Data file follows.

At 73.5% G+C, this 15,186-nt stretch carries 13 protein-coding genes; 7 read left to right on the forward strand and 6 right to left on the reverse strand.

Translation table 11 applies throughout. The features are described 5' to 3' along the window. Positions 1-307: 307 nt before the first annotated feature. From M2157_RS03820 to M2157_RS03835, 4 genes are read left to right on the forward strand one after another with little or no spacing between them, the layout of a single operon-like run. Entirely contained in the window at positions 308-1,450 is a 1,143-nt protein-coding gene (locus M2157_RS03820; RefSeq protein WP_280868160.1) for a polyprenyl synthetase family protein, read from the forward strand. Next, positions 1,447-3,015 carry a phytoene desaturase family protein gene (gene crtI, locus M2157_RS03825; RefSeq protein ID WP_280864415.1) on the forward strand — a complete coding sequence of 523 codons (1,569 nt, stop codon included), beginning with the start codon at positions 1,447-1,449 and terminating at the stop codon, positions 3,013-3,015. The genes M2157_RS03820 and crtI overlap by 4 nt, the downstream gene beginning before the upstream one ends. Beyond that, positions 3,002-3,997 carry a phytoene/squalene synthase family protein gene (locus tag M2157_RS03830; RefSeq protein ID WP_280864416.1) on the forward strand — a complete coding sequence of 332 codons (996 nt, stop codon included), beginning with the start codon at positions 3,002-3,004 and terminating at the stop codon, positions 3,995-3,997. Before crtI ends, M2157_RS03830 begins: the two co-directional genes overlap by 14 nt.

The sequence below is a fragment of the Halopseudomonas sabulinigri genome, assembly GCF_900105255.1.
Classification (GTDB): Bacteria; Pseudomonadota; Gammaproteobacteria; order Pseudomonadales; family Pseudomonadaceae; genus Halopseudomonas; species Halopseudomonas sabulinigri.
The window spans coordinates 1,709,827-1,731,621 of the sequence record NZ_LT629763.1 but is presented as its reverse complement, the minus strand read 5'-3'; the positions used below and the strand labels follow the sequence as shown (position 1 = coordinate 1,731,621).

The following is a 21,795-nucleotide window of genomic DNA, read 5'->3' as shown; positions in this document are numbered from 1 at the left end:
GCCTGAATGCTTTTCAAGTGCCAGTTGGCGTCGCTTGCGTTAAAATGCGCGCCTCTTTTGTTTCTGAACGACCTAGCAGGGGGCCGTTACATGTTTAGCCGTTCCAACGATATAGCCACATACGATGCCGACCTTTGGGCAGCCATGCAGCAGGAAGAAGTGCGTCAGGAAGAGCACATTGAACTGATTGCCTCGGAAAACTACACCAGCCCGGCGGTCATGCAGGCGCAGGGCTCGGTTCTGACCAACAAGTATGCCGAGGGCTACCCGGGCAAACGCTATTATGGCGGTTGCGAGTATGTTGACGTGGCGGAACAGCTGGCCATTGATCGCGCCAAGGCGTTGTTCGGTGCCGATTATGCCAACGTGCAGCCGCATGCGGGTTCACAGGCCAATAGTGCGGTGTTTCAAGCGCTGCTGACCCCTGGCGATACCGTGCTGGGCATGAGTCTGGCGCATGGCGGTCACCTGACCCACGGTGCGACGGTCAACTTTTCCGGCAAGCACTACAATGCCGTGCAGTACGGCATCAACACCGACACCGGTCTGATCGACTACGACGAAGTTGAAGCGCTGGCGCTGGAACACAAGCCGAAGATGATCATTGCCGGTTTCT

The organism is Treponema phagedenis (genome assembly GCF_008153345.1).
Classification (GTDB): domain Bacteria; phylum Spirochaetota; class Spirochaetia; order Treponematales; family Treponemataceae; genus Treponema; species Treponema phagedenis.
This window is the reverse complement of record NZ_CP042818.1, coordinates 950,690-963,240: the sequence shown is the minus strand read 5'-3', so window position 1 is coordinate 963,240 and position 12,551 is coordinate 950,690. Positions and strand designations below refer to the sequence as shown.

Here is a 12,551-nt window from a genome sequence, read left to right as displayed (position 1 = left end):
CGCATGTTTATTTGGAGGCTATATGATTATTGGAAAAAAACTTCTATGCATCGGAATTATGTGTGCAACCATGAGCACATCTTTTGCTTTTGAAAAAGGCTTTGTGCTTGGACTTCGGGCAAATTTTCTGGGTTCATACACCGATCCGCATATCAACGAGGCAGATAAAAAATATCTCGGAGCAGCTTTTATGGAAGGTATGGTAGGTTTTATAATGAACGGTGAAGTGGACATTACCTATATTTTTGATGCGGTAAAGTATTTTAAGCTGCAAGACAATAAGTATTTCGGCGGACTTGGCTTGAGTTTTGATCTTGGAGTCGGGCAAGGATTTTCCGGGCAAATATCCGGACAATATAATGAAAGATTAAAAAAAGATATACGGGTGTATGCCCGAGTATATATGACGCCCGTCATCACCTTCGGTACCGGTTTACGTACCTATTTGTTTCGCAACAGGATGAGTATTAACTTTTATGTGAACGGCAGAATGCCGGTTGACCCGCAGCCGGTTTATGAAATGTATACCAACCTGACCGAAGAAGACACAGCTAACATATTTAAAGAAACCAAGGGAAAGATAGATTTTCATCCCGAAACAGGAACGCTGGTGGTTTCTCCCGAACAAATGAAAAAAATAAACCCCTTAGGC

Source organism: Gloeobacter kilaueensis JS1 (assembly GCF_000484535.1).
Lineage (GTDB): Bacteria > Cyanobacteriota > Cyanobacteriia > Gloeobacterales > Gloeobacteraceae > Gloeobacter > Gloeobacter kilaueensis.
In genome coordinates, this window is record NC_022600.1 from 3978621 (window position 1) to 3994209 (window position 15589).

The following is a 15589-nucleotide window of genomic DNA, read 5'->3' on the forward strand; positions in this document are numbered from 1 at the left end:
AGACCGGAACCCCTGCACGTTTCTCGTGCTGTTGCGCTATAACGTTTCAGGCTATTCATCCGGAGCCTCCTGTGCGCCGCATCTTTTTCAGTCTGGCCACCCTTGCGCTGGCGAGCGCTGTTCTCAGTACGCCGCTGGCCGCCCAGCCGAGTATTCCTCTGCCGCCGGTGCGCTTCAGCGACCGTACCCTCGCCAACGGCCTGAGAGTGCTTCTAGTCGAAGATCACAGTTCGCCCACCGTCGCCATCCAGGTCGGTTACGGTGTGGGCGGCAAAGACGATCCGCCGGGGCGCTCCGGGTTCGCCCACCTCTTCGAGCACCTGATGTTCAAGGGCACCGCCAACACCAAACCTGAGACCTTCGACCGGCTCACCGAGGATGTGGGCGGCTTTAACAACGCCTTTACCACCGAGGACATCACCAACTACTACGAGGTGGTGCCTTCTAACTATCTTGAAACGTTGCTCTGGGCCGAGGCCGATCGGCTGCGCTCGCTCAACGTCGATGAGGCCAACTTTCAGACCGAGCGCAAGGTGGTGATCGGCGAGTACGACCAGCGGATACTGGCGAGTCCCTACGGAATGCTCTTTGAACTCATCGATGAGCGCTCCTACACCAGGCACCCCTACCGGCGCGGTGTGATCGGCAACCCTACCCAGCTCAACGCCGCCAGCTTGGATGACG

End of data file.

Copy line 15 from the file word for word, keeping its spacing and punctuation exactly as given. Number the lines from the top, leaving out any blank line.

In genome coordinates, this window is record NC_022600.1 from 3978621 (window position 1) to 3994209 (window position 15589).